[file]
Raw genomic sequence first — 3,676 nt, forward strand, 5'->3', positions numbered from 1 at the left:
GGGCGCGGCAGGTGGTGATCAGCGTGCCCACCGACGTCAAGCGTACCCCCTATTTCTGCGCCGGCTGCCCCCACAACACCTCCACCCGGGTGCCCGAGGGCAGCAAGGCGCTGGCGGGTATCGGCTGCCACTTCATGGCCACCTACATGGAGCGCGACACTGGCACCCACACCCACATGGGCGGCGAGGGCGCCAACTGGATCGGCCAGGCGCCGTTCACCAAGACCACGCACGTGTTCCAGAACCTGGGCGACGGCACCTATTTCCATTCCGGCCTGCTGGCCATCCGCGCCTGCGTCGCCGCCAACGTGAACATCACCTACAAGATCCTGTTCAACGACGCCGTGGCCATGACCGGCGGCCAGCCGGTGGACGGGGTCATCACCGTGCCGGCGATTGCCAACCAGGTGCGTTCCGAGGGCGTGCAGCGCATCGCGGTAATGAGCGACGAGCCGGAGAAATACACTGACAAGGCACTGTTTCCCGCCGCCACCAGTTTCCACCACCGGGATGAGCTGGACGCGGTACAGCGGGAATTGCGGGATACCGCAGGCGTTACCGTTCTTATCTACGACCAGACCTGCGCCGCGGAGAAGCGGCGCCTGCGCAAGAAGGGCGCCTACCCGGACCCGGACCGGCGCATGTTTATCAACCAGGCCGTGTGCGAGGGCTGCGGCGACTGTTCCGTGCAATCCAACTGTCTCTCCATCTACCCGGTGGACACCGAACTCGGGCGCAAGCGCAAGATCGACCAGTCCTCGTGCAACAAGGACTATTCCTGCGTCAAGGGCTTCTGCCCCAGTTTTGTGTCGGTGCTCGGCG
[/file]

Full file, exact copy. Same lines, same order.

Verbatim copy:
Raw genomic sequence first — 3,676 nt, forward strand, 5'->3', positions numbered from 1 at the left:
GGGCGCGGCAGGTGGTGATCAGCGTGCCCACCGACGTCAAGCGTACCCCCTATTTCTGCGCCGGCTGCCCCCACAACACCTCCACCCGGGTGCCCGAGGGCAGCAAGGCGCTGGCGGGTATCGGCTGCCACTTCATGGCCACCTACATGGAGCGCGACACTGGCACCCACACCCACATGGGCGGCGAGGGCGCCAACTGGATCGGCCAGGCGCCGTTCACCAAGACCACGCACGTGTTCCAGAACCTGGGCGACGGCACCTATTTCCATTCCGGCCTGCTGGCCATCCGCGCCTGCGTCGCCGCCAACGTGAACATCACCTACAAGATCCTGTTCAACGACGCCGTGGCCATGACCGGCGGCCAGCCGGTGGACGGGGTCATCACCGTGCCGGCGATTGCCAACCAGGTGCGTTCCGAGGGCGTGCAGCGCATCGCGGTAATGAGCGACGAGCCGGAGAAATACACTGACAAGGCACTGTTTCCCGCCGCCACCAGTTTCCACCACCGGGATGAGCTGGACGCGGTACAGCGGGAATTGCGGGATACCGCAGGCGTTACCGTTCTTATCTACGACCAGACCTGCGCCGCGGAGAAGCGGCGCCTGCGCAAGAAGGGCGCCTACCCGGACCCGGACCGGCGCATGTTTATCAACCAGGCCGTGTGCGAGGGCTGCGGCGACTGTTCCGTGCAATCCAACTGTCTCTCCATCTACCCGGTGGACACCGAACTCGGGCGCAAGCGCAAGATCGACCAGTCCTCGTGCAACAAGGACTATTCCTGCGTCAAGGGCTTCTGCCCCAGTTTTGTGTCGGTGCTCGGCG